Getting Counted: The Importance of the Census to State and Local Communities
The hearing will explore how data is used by state and local communities and the efforts of governments, non-profits, and businesses to make sure everyone is counted.
- The Census is a bedrock component of our democracy. Required by the Constitution, it provides data essential to the functioning of our local, state, and federal governments, as well as to the well-being of every single person in the United States.
- Census data is used to apportion funds for crucial federal programs like Medicaid, Medicare Part B, the Supplemental Nutrition Assistance Program (SNAP), Head Start, and the State Children’s Health Insurance Program (CHIP). In Fiscal Year 2015, Census data was used to apportion $674 billion dollars for 132 federal programs. In New York, for example, the state received more than $547 million in federal funding for Head Start and more than $657 million for infrastructure development in Fiscal Year 2016.
- Census data will also be essential to upcoming redistricting efforts and determine how much representation each state gets in the U.S. Congress. New York may lose 1-2 House seats and electoral college votes depending on the 2020 Census count.
- It is critical that everyone be counted to ensure their communities receive a fair share of resources, but many communities are in danger of being undercounted in the 2020 Census.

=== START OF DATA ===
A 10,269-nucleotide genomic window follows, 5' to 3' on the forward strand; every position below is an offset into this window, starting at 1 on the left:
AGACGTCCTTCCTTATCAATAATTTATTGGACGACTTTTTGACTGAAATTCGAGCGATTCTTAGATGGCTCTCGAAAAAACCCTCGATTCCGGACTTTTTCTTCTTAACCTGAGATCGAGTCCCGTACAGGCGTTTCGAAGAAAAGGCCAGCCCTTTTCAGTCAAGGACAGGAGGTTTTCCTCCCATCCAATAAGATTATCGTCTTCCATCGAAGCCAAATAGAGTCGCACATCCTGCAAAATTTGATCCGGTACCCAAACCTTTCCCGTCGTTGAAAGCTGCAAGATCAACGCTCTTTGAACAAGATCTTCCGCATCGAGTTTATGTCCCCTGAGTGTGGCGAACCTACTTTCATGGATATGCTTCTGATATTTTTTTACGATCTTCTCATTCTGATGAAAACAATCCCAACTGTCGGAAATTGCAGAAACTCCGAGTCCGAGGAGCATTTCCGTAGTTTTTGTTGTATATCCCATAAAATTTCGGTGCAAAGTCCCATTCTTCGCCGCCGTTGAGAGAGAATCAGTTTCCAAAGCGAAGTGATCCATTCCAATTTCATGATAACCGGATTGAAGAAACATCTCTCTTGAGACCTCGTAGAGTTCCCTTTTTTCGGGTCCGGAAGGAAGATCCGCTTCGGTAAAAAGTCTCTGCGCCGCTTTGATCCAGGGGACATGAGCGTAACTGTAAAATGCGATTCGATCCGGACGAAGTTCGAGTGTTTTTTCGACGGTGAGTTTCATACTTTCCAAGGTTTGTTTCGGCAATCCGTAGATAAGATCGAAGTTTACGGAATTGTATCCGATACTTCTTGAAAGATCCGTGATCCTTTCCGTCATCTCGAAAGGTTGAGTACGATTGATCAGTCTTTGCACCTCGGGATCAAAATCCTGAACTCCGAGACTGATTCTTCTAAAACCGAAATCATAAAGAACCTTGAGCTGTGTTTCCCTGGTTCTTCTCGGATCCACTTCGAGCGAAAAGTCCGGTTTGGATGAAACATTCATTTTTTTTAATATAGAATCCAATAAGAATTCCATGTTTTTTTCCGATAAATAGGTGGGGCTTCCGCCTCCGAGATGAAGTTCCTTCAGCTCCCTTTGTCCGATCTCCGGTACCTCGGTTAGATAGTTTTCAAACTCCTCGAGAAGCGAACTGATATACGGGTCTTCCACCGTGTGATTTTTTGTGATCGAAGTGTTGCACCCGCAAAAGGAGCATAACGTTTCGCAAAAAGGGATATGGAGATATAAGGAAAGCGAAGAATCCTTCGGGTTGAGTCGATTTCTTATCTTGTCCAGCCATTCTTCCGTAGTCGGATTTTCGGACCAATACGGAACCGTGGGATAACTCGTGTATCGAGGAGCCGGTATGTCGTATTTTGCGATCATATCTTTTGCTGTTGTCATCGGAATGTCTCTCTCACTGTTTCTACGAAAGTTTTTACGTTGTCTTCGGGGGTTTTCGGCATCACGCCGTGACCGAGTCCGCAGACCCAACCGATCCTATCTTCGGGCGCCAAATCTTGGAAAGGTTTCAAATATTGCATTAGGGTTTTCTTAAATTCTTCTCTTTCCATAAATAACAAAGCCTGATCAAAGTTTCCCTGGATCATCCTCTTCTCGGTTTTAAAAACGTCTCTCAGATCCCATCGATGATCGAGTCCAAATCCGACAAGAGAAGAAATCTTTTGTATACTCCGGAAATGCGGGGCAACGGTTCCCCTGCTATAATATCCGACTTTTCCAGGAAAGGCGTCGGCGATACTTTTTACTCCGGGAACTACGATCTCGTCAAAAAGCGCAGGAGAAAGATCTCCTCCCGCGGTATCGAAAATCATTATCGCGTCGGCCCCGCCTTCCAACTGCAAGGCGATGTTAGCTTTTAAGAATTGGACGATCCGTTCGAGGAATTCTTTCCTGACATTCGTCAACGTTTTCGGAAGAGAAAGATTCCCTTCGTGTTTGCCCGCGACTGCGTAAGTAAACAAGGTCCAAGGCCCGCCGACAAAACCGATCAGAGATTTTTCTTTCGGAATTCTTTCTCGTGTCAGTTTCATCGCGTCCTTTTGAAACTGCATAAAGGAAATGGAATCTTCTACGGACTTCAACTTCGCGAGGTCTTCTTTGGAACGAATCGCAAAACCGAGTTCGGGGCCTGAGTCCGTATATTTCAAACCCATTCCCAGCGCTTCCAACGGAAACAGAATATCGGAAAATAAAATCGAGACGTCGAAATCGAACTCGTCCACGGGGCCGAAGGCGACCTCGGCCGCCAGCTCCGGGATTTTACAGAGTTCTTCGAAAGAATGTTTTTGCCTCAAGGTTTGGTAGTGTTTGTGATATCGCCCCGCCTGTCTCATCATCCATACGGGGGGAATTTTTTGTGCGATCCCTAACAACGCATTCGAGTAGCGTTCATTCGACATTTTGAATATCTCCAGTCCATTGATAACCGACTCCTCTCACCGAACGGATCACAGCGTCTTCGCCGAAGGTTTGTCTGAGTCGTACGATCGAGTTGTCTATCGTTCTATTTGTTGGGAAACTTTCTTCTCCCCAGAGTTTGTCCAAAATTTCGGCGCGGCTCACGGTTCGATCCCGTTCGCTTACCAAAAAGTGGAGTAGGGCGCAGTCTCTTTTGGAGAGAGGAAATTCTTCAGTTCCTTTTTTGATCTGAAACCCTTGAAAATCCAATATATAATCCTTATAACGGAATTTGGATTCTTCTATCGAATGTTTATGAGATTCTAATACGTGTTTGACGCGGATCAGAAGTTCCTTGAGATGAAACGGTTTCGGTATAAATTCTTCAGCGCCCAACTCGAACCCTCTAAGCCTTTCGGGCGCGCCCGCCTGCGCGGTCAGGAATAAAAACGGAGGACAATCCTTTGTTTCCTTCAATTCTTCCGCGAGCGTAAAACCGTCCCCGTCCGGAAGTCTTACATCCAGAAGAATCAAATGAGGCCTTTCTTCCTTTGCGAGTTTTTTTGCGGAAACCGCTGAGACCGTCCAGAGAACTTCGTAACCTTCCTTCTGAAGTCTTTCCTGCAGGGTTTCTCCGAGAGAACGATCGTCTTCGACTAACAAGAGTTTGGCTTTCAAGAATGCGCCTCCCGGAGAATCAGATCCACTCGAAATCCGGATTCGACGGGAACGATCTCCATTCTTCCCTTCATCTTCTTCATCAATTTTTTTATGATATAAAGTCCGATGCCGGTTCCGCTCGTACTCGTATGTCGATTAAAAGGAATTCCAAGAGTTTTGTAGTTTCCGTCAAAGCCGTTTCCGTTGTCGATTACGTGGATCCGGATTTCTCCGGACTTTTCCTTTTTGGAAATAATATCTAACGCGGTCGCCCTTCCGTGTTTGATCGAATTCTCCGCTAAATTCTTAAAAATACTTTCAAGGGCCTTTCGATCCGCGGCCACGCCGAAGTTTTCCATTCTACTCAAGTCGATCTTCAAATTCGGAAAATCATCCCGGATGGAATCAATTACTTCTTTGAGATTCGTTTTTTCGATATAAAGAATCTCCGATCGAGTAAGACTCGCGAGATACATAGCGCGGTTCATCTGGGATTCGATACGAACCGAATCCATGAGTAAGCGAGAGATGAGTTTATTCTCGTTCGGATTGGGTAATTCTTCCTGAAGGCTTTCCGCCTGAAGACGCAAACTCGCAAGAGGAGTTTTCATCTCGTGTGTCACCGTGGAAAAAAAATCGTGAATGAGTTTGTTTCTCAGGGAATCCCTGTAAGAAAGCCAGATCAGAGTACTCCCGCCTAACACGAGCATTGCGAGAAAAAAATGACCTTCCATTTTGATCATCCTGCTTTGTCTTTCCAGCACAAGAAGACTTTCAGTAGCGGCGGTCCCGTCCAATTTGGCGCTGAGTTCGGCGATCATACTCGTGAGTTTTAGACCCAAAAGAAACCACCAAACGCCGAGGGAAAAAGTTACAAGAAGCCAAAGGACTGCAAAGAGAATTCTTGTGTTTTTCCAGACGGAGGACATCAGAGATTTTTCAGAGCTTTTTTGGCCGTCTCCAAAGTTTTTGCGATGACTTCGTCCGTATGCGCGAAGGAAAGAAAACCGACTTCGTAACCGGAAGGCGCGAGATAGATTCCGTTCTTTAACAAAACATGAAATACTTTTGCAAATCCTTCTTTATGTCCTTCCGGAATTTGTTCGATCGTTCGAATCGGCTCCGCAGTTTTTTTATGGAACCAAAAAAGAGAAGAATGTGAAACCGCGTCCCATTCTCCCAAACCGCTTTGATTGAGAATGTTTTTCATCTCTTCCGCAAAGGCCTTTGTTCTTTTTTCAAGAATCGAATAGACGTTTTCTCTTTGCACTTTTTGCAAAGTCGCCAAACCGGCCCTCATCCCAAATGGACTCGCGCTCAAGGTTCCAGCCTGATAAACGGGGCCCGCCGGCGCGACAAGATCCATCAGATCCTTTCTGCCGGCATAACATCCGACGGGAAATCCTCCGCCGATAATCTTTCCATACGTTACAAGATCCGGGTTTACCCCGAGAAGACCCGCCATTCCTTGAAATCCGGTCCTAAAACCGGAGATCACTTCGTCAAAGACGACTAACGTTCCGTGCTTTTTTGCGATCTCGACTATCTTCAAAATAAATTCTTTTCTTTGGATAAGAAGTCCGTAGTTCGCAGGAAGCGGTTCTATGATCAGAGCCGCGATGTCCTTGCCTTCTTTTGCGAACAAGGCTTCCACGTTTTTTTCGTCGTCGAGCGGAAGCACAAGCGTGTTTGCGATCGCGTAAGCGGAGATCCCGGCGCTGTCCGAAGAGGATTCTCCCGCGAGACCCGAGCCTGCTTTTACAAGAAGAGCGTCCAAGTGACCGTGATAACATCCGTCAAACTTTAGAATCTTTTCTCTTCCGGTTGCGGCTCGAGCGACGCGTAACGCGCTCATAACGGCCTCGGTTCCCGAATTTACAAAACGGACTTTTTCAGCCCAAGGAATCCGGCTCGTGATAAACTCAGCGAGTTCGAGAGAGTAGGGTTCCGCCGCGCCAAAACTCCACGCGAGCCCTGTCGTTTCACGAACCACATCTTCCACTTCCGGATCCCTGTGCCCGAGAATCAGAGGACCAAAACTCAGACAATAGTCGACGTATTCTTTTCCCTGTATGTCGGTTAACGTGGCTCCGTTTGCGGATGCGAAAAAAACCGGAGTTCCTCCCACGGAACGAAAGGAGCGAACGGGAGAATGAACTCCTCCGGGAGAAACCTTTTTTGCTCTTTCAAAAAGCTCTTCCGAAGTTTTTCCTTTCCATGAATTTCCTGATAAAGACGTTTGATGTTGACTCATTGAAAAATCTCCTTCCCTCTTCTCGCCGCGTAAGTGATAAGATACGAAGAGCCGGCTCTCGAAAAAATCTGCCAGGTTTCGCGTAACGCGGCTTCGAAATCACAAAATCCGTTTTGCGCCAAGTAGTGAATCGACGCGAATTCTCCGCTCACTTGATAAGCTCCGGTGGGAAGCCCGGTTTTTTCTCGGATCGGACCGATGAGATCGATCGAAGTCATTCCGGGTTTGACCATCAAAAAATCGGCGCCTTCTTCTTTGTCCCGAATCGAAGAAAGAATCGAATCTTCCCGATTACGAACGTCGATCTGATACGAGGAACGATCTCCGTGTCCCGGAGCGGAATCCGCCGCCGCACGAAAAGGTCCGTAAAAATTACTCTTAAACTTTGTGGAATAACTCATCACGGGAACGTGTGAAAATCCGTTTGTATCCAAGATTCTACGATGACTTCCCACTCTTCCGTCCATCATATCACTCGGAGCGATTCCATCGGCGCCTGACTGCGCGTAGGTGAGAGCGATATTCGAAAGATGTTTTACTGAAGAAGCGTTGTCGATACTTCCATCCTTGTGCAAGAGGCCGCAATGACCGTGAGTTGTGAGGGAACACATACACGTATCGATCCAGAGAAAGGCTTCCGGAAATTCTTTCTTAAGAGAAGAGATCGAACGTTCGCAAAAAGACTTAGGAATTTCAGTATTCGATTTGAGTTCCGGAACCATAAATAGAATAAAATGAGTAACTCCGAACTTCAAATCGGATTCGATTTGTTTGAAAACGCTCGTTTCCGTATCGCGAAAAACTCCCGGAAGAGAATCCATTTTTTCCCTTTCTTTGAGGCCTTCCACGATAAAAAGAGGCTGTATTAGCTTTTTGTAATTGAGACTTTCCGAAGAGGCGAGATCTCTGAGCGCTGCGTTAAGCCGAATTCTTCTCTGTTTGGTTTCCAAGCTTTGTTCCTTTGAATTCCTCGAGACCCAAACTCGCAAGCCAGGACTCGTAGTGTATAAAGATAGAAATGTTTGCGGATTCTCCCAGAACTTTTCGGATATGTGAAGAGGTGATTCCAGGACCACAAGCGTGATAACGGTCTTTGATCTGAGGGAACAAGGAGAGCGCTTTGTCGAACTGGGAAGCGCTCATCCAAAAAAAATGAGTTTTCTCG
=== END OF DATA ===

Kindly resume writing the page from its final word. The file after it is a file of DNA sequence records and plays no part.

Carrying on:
- According to the Census Bureau, populations with a high risk of being undercounted include young children, people of color, low-income households, foreign-born residents, and households with limited Internet access.
- During the 2020 Census, which will feature an online response option for the first time, there is a heightened risk of an undercount due to the digital divide, language access issues, and local community mistrust in the federal government.
- Local and state governments, as well as community-based organizations, can play a critical role in counteracting the undercount risks, reaching hard-to-count populations, and ensuring their communities get counted in 2020.
- Rep. Carolyn B. Maloney, a member of the subcommittee and co-chair of the House Census Caucus, has fought the Trump Administration’s decision to add a citizenship question to the 2020 census.
LaGuardia Community College
City of New York
Chief Demographer, Population Division
NYC Department of City Planning
Executive Vice President
Association for a Better New York
New York Immigration Coalition
President and CEO
National Urban League
New School Digital Equity Laboratory
Civil Rights Attorney, Educator, and Community Advocate
Jorge Luis Vasquez, Jr.
Lurie Daniel Favors, Esq.
Center for Law & Social Justice
Desis Rising Up and Moving